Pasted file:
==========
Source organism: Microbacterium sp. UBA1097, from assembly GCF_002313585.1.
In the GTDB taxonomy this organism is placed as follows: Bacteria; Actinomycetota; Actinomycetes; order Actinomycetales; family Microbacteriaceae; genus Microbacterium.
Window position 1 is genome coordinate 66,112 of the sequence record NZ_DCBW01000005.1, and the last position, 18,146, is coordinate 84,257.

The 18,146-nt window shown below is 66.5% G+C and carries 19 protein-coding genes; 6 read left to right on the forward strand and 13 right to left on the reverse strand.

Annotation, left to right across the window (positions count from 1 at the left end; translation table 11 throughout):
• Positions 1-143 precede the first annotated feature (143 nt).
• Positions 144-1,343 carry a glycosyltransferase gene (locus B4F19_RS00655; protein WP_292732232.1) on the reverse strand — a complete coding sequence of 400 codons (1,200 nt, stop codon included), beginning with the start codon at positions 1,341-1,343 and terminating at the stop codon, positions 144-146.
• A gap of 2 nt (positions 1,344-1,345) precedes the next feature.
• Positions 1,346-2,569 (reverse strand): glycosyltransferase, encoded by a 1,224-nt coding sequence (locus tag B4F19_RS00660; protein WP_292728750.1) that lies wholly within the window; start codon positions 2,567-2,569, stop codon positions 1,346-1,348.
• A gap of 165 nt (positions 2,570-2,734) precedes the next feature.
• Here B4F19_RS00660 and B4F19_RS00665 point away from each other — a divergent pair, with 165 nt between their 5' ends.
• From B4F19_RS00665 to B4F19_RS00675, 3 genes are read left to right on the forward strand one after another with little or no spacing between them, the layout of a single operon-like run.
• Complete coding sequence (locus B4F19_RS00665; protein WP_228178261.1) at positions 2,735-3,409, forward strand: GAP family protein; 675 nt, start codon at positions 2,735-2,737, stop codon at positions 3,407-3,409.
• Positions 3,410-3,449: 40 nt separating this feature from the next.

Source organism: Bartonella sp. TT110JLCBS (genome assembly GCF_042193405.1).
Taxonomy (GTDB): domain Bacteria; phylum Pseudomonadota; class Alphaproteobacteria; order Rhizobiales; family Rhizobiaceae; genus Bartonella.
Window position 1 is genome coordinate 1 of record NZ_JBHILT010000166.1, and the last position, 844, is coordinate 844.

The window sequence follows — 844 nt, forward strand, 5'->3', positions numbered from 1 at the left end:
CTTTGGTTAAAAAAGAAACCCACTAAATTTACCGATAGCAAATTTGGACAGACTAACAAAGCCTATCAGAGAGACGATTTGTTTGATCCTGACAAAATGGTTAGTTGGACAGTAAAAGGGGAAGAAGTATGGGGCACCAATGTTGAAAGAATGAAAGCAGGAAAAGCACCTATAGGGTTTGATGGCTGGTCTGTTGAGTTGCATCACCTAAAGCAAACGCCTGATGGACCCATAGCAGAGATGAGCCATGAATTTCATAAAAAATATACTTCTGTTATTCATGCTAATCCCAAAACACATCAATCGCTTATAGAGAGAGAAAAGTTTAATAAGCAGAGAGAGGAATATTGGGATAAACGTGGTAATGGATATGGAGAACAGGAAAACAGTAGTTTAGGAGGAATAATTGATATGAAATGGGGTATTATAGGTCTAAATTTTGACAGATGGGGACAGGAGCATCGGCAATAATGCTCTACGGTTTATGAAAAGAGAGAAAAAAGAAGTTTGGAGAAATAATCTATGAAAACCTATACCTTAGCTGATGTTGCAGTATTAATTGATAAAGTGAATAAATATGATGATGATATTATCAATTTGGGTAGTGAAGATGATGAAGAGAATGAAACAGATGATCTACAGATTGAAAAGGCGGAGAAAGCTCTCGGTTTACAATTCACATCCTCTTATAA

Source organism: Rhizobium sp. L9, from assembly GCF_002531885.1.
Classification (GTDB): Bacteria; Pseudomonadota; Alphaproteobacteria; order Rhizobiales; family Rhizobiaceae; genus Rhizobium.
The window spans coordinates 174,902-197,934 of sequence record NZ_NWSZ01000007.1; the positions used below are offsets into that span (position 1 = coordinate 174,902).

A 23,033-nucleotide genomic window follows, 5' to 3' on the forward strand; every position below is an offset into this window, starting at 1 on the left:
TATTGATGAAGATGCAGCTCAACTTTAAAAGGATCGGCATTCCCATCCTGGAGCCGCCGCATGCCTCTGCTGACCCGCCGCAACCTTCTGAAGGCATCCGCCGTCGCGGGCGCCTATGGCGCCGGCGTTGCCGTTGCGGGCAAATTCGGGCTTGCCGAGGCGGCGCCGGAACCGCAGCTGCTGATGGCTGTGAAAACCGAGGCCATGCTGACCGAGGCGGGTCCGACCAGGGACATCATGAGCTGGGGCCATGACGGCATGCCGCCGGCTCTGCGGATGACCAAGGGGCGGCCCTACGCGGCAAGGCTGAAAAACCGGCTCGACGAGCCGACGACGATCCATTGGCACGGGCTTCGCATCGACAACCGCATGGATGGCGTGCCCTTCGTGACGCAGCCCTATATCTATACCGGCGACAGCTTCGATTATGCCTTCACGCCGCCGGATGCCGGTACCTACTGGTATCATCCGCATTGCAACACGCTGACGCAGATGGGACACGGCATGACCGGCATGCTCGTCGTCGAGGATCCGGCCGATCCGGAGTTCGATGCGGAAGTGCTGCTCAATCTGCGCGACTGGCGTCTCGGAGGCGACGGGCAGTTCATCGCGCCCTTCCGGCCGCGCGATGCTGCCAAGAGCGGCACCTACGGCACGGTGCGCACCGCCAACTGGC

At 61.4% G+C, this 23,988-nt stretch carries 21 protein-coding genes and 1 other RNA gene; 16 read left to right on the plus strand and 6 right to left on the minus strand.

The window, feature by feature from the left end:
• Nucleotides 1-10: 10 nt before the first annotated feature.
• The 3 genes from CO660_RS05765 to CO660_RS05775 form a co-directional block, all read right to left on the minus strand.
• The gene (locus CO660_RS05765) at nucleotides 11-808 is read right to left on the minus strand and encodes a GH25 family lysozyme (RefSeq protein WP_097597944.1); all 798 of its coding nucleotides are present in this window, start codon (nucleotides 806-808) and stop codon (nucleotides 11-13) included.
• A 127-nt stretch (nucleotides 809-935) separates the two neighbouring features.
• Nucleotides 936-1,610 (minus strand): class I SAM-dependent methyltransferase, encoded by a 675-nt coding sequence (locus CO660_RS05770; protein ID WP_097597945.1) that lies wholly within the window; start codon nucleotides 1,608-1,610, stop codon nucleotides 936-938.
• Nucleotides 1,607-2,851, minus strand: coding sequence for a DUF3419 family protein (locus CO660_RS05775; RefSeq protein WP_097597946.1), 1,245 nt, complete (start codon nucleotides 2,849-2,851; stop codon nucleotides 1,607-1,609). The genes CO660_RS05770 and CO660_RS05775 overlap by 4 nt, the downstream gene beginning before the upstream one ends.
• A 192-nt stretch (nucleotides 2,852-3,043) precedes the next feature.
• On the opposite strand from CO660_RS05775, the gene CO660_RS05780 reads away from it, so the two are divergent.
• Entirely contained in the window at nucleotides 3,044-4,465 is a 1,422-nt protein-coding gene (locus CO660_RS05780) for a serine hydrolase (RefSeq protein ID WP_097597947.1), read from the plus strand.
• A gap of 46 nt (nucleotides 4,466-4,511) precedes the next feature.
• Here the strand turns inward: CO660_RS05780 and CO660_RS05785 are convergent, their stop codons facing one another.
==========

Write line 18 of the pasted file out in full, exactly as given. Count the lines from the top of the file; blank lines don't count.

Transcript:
The window sequence follows — 844 nt, forward strand, 5'->3', positions numbered from 1 at the left end: